Trapped elastomer. Confined O-rings can seal effectively, but also can suffer from sloppy assembly. Damaged threads or pinched rings also can contribute to leakage. O-rings typically are used in high-pressure fluid power systems where the extra cost is more easily justified and freedom from contamination is especially desirable.
Curing resins. Sometimes called machinery adhesives, these anaerobic acrylic materials develop strength by curing. They are very forgiving of tolerances, tool marks, and slight misalignment. They make tapered fittings as effective as O-rings at a fraction of the cost. They lock free-standing fittings - such as gages. They can also improve the 98% effectiveness of yielding-metal joints to 100%. The correct grade must be selected because of their wide range of strengths so that disassembly will not be hampered.
Curing materials are so effective in sealing threads that they are often used on straight threads which enter or plug pressure vessels. In addition, the curing materials are effective even when tapered threads are lightly torqued. Lightly torqued threads (straight or tapered) do not leave high residual stresses in housings or valves that can distort valve bodies to the point of inoperation or long-term fatigue failure.
Design engineers must choose between these options to assure that equipment will function as planned. Specifications should not be left to assembly workers - as is often done.
There probably is little argument that the most significant event in sealing fittings during the past 25 years was the appearance of anaerobic pipe sealant with TFE materials. Since the first appearance of these materials, many other companies have added anaerobic thread sealants to their lines. The new sealant technology offers a variety of benefits:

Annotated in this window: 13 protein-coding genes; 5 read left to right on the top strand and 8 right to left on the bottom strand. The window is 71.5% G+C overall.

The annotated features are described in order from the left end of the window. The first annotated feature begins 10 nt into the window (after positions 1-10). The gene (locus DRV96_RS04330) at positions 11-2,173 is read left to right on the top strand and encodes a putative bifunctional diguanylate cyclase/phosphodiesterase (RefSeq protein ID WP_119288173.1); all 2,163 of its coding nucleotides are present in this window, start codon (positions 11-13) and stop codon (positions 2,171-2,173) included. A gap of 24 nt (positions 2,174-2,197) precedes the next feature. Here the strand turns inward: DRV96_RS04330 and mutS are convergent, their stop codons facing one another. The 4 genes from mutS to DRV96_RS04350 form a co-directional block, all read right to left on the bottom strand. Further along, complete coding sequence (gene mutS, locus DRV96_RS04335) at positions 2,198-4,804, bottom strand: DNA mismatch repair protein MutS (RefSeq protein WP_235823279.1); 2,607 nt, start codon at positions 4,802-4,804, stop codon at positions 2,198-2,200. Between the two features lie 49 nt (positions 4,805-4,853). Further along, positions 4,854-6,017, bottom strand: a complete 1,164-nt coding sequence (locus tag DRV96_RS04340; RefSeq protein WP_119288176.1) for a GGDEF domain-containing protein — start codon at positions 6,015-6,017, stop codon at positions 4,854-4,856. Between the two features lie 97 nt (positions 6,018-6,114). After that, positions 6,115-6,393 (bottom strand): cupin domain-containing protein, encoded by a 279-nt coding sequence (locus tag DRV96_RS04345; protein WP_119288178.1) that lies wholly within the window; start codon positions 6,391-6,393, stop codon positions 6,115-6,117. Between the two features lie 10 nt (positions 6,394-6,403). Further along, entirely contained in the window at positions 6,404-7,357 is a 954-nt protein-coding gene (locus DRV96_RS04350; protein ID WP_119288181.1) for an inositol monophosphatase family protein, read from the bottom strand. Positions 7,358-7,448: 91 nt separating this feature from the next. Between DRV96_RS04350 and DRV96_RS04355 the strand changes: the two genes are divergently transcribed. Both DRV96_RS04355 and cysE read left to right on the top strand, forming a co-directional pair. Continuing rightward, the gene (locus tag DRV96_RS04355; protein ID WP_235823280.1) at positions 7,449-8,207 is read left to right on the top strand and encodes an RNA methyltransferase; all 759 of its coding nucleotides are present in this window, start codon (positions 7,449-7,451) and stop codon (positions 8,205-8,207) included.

Convenient curing. Being anaerobic, it cures in the absence of the air, remaining uncured until the parts are assembled. There is no evaporation, hardening beforehand, or other work-life problems.
Lubricity. Containing TFE filler, the material eliminates galling or other component-assembly problems. These products prevent over-torquing to affect a seal.
Fills threads. Due to high wetting ability, the material fills threads so well that leakage past nicks, scratches, and dents does not occur.
Fitting movement. Systems being assembled with anaerobic sealant can be initially readjusted without breaking the seal in the threads.
Vibration resistance. Anaerobic sealant does not permit a fitting to be loosened by vibration. Reusability. Fittings sealed with acrylic and latex-based materials can be disassembled and reused with sealant in the field without danger of leakage.
Freedom from contamination. Unlike the tape most often replaced by the anaerobic material, sealant does not break up to contaminate lines and valves.